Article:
Nonstop, Its Thematic Origins and TriforceTK’s Recent WRs – Ukikipedia News Week 3

When Banjo-Kazooie was released in 1998, it was largely compared to the game two years its elder, Super Mario 64. Despite the period in between, these two games helped define what 3D platformers could be given the new technology. It is easy enough to acknowledge their similarities (vs. older 2D games), both games have a central hub branching to new worlds where the goal is not a linear adventure but instead depends on the player to collect items within the levels. These similarities are not a coincidence- years before the release of Super Mario 64 developers at Rare got a very special opportunity to play it. Rare immediately felt that this was the future of games and began developing their own version with a couple twists.

One of the most notable changes was that of not being ejected from the world after getting jiggies, which was a conscious decision. In an interview with TheRinger, Gregg Mayles, Rare cofounder, talked about how Super Mario 64 ejected players– “Personally, I really didn’t like that. I think it ruined the sense of immersion in the world, so that was one of the very first things, was, ‘Let’s keep players immersed in the world. Don’t throw them out. Make sure players can complete everything while they’re in there.’”

Nearly 20 years later, Nintendo seemingly took a page out of Rare’s book and finally implemented this idea in the highly acclaimed Super Mario Odyssey. Although this gaming was not applied by Nintendo until recently, it has had a history in Super Mario 64 through gameshark codes and a version of the game referred to as “Nonstop.”

Forced level exit certainly has a large impact on Super Mario 64, with the full star dance, exit, and reentry taking around 15 seconds each time. With this time totaled up, it added roughly 30 minutes to a full 120 star run. Nonstop removes all star dances, forced level exits, as well as the fairly long intro. What’s left is a pretty “nonstop” action version of Super Mario 64.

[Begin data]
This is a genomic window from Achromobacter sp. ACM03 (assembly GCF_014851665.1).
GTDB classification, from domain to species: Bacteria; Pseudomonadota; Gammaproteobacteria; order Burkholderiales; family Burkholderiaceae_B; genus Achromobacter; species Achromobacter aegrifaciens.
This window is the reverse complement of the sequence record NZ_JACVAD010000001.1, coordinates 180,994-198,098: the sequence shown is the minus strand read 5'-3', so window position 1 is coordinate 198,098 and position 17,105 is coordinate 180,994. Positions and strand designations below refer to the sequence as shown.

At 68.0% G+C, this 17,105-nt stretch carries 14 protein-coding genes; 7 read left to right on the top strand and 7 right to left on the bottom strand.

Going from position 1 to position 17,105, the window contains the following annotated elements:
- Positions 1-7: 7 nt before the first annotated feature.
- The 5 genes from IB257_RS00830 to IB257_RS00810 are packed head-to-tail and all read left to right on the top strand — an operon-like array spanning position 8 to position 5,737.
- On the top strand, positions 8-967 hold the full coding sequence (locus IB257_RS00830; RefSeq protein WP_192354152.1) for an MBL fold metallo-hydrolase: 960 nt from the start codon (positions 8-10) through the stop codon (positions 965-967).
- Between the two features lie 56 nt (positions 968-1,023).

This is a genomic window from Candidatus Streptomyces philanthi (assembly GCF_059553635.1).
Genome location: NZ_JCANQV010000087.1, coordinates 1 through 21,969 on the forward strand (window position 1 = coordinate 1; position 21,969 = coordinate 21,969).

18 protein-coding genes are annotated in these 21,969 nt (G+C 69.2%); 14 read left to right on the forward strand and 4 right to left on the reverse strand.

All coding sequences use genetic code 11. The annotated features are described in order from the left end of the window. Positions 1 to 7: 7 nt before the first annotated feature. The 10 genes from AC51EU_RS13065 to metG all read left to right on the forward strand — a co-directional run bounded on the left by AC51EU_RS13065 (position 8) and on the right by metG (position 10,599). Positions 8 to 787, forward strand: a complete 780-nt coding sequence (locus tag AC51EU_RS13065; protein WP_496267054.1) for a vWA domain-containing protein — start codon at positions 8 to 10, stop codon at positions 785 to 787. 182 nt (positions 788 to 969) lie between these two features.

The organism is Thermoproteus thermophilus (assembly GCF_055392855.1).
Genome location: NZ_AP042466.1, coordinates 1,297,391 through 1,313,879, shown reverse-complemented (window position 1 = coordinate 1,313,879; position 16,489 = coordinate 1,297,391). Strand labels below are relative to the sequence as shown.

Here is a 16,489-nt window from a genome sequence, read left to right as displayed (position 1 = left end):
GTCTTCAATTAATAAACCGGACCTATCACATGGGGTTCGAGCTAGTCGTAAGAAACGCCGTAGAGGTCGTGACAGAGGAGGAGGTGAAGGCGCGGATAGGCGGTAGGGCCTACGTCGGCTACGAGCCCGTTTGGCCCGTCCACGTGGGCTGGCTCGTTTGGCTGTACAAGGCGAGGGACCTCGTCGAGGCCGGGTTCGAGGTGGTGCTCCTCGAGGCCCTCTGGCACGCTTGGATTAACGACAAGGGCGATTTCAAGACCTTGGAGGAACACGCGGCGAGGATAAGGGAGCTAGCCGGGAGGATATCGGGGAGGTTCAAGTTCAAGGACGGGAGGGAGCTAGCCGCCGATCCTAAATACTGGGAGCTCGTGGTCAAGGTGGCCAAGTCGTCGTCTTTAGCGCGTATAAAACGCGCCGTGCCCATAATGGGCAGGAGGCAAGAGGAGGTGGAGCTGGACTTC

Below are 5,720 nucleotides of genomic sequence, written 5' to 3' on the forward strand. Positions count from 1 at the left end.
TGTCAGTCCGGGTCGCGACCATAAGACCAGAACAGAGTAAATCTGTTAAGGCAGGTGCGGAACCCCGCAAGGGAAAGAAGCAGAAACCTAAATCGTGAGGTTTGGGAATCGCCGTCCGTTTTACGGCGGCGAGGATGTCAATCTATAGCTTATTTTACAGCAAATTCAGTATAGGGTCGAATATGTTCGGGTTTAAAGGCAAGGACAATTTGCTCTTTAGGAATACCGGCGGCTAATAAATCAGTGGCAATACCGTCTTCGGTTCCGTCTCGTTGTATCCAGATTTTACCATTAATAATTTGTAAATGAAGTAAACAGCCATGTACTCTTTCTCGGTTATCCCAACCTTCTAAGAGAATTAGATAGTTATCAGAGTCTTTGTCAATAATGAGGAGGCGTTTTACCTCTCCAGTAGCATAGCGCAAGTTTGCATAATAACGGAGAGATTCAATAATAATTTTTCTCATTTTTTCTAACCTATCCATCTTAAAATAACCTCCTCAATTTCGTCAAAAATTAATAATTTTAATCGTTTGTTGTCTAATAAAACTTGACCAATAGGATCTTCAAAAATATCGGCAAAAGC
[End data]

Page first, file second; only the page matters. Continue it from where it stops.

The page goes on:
The origins of nonstop are fairly vague- they originate from a  simple gameshark code on the since deleted The site had categories for 120 star and 70 star ( has leaderboards for both of these, as well as a 16 star category). The first 120 star run was done in by Sigotu in 2014 with a time of 1:28:23. There was a brief period of renewal in 2016 which was most likely when the category started to get a little attention from the community.

Nonstop is certainly not a “major” category for Super Mario 64, but it plays its part. Its the only category in either the main (or extended) SM64 leaderboards to either be a romhack or utilize gameshark codes, showing its relevance to the base game. 2018 has been fairly active year for the category, with all three categories having new world records. Even more recently, there’s been more activity than normal in these categories- about half of the runs submitted all time for the 70 star nonstop category have come within the last month.

TriforceTK and lunarjump have recently been doing their own parts to lower the 70 star nonstop world record. In August, lunar dropped the time by nearly a minute, and another 10 seconds in October. The latter update was beat almost immediately by TriforceTK, who dropped 20 seconds off the next day. Since then, he has dropped another 30 seconds off that time to bring it to a time of 29:20 (in a period of about a month, Triforce dropped his PB by about 3 minutes in a 30 minute category). Worth noting, does not have split console categories for nonstop. In this case, lunar has been running on console while Triforce runs on emulators. Although this would benefit Triforce, this is both the rules for the category and not enough to account for the near minute of gap that now exists between Triforce and lunarjump.

Triforce TK’s Lastest 70 Star Nonstop WR
Both TriforceTK and lunarjump are still competing for new and better times, with both recently having spent some extra time running 16 star. If you tune in to their runs, expect a more continual action gameplay than vanilla runs. Routing is significantly different from normal gameplay, requiring extra planning for how you exit a level (typically a pause exit or death) and the subsequent castle movement. Nonstop is certainly entertaining as a category itself, moreso with world records coming continually. Hopefully this trend of new world records continues, even in different nonstop categories.

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